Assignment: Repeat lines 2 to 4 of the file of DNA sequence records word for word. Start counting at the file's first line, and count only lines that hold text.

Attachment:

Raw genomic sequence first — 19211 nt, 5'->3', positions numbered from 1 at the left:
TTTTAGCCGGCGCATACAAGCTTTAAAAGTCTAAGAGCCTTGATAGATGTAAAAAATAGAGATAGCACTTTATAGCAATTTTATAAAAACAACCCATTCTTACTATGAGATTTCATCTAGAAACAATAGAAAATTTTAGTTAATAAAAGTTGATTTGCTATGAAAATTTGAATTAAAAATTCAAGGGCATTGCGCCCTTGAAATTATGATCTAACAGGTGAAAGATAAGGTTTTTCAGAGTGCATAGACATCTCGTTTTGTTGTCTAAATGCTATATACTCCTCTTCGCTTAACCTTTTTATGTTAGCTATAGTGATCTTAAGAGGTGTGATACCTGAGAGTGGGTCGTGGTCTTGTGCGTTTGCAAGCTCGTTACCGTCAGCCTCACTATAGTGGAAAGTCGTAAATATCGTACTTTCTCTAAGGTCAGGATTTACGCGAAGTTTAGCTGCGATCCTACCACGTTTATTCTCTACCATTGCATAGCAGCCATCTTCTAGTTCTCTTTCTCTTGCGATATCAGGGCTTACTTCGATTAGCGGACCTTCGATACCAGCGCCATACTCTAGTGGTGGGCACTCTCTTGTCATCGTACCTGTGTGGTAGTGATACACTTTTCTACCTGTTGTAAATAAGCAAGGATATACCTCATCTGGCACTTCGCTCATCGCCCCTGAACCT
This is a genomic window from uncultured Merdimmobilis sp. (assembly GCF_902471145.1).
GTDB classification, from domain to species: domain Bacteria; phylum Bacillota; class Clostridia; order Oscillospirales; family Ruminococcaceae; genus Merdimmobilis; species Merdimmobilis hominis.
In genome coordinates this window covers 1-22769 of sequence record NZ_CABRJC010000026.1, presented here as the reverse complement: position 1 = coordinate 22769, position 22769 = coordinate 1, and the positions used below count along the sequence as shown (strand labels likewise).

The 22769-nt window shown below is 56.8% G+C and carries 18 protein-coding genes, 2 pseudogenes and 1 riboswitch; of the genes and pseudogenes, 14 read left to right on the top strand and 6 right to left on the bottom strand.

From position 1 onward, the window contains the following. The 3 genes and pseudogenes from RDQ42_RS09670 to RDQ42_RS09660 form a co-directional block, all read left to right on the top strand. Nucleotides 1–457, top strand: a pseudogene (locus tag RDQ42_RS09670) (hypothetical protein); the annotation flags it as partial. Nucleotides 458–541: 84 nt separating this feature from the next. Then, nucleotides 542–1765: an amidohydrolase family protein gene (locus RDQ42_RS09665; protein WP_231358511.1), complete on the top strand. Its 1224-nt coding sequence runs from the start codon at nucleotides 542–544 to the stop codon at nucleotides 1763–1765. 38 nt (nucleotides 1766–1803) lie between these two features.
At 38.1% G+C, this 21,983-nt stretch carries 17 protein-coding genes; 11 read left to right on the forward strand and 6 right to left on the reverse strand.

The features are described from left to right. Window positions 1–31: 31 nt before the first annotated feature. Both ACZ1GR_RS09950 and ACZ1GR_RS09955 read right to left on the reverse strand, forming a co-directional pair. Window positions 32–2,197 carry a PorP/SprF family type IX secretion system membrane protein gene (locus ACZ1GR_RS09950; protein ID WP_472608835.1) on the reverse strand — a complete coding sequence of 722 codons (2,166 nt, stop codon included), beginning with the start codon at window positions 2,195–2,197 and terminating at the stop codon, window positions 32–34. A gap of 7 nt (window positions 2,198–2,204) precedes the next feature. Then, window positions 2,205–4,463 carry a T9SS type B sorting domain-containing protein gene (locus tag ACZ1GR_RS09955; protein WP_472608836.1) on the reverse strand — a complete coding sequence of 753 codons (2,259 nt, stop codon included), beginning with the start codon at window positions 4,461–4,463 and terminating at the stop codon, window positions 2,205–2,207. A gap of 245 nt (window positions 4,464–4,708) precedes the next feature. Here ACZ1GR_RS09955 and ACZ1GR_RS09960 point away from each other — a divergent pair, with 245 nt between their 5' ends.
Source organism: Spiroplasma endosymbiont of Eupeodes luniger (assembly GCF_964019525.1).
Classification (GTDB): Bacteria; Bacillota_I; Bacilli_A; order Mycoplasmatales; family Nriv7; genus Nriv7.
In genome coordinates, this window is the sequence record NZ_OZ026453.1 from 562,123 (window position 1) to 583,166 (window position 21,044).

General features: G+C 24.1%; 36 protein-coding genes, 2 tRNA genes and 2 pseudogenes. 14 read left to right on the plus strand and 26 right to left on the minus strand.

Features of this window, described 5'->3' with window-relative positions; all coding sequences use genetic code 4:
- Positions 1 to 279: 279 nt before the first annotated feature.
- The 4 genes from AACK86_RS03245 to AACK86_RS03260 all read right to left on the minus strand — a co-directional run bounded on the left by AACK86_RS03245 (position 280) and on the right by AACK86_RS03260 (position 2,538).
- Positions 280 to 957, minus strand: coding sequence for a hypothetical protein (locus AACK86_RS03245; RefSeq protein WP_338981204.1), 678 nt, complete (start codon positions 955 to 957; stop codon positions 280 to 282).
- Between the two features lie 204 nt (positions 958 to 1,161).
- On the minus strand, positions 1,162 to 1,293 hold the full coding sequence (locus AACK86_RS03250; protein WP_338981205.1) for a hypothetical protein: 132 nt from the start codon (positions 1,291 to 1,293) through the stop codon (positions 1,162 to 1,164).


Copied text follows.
TTTTAGCCGGCGCATACAAGCTTTAAAAGTCTAAGAGCCTTGATAGATGTAAAAAATAGAGATAGCACTTTATAGCAATTTTATAAAAACAACCCATTCTTACTATGAGATTTCATCTAGAAACAATAGAAAATTTTAGTTAATAAAAGTTGATTTGCTATGAAAATTTGAATTAAAAATTCAAGGGCATTGCGCCCTTGAAATTATGATCTAACAGGTGAAAGATAAGGTTTTTCAGAGTGCATAGACATCTCGTTTTGTTGTCTAAATGCTATATACTCCTCTTCGCTTAACCTTTTTATGTTAGCTATAGTGATCTTAAGAGGTGTGATACCTGAGAGTGGGTCGTGGTCTTGTGCGTTTGCAAGCTCGTTACCGTCAGCCTCACTATAGTGGAAAGTCGTAAATATCGTACTTTCTCTAAGGTCAGGATTTACGCGAAGTTTAGCTGCGATCCTACCACGTTTATTCTCTACCATTGCATAGCAGCCATCTTCTAGTTCTCTTTCTCTTGCGATATCAGGGCTTACTTCGATTAGCGGACCTTCGATACCAGCGCCATACTCTAGTGGTGGGCACTCTCTTGTCATCGTACCTGTGTGGTAGTGATACACTTTTCTACCTGTTGTAAATAAGCAAGGATATACCTCATCTGGCACTTCGCTCATCGCCCCTGAACCT
This is a genomic window from uncultured Merdimmobilis sp. (assembly GCF_902471145.1).
GTDB classification, from domain to species: domain Bacteria; phylum Bacillota; class Clostridia; order Oscillospirales; family Ruminococcaceae; genus Merdimmobilis; species Merdimmobilis hominis.